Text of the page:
Charts

I am very much in to color. Green has been my favorite color since I knew what colors were (I probably liked it before I knew what it was called.) Color in general has always been important to me! Early on, I knew all my color words, and really enjoyed playing with crayons and markers. Eventually, I was fortunate enough to be able to obtain a collection of paint charts, which of course, are mostly various shades of green (what else?!) I will walk you through the story of how this collection came to be.




The story starts in 1987 when my parents wanted to remodel the living room at our house on Shippensburg Road. It was decorated in colors that were out of style (harvest gold and avocado green), with the furniture mostly being “hand-me-downs.” My parents went to Trostle’s Furniture Store, and had a decorator named Pat come, and work with them to update the room. My parents like the color blue, so they chose blue and rose as the main colors. Besides new furniture, new carpet, a silk peach blossom tree, a silk Ficus tree, a blue cornice board, and new draperies, they needed to paint the walls and the chair rail that was installed on the wall. They received paint charts of various shades of white for the wall (who knew how many shades of white there could be; Crayola only has one), as well as many blue shades. Throughout the year, the room was painted and new furniture was ordered. Drapes and the chair rail were installed, and the artificial plants added. One fond memory I have of the room is sitting on the rose-colored wing chair looking at my Big Fat Books (a lot of folded paper with a road scene drawn on its pages).




Over the next several years, my parents worked on various other projects. You see, my parents enjoyed updating rooms in the house.

Finally in the summer of 1990, my room was fixed up! It originally had brown paneling and thick shag carpet; the way it was when it became my room. I originally slept in what was now Dave’s room with my room being a den for Dad. I wanted my room painted green. My parents said that I needed a pale shade as darker shades would make the room seem smaller and darker. We chose Green Ice, A Glidden paint.




One summer’s evening, Mom, who is a “night owl” and wasn’t working at the time, started to work on my bedroom. First the holes in the paneling were spackled, then the walls were primed and painted. For these nights I slept on the floor on a mattress in Dave’s bedroom. For whatever the reason, it bothered me that there wasn’t any “green” in Dave’s bedroom, though I was only there to sleep. A green plant in a harvest gold container from another room was brought in, so that his room would have some green in it. Dave had a plush teddy bear that played “Braham’s Lullaby” when the string was pulled. He seemed fascinated by this, and I also enjoyed listening to it. So, I would get Dave to pull the string on his bear. While the music was playing, I would lie there looking towards the doorway, then to where Dave was, next to the green plant, and back again in repetition (I did this every time he pulled the string), before falling asleep for the night.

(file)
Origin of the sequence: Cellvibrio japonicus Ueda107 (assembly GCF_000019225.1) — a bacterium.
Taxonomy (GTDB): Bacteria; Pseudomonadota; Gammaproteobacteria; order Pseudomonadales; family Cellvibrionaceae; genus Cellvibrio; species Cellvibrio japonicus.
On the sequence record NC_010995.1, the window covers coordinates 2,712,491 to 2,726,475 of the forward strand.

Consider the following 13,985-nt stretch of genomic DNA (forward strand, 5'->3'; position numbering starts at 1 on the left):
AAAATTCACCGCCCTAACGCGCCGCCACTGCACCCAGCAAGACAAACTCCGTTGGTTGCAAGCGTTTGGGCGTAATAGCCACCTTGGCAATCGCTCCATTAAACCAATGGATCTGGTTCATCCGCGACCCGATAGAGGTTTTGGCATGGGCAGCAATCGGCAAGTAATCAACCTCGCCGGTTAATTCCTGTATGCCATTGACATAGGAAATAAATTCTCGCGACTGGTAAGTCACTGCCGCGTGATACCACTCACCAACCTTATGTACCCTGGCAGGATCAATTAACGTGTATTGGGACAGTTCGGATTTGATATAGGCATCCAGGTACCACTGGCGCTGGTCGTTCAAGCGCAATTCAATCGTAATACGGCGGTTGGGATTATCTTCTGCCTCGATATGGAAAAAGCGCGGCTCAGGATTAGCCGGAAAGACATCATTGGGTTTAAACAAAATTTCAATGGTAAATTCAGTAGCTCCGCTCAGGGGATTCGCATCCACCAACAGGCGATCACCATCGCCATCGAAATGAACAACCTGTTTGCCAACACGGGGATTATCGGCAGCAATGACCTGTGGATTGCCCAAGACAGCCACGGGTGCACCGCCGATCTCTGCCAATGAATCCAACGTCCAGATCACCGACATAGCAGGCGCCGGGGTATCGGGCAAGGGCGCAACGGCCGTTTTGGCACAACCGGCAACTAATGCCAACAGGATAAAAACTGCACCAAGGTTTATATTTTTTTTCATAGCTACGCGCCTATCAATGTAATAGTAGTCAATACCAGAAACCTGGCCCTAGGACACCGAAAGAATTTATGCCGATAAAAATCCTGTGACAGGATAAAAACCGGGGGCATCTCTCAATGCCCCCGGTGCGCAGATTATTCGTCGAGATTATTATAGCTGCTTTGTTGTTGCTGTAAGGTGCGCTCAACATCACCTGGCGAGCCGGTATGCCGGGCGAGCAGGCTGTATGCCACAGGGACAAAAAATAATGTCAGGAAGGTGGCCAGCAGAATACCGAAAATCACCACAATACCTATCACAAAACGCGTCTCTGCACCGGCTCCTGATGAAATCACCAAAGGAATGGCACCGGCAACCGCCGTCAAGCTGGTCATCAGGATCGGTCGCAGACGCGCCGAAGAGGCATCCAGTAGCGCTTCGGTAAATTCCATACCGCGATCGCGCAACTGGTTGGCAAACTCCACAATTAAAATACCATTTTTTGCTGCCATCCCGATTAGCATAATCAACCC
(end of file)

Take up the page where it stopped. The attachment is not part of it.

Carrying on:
Eventually my room was painted, and I could sleep in there again. I liked the Green Ice paint. It was reminiscent of Crayola’s Sea Green. Though I enjoyed looking at the paint chart for the paint before the project began, I didn’t see the chart anywhere afterwards.




In August, Crayola made the announcement that they were retiring eight colors, and replacing them with eight new colors. I was really excited. Mom cut the article out of the newspaper, and made it into a booklet for me. Of course, the new shade of green promised, Jungle Green, really excited me. I couldn’t wait to see it! Another thing I did when in bed at night was imagine that I was looking at various boxes of crayons containing large numbers of colors. Additionally, I would take construction paper, and draw the crayon shape with various colors to make “crayons” in unique colors. Finally, I was able to get a box of crayons that contained the new colors at People’s Drugstore—by the way, I absolutely loved, Jungle Green! I still do.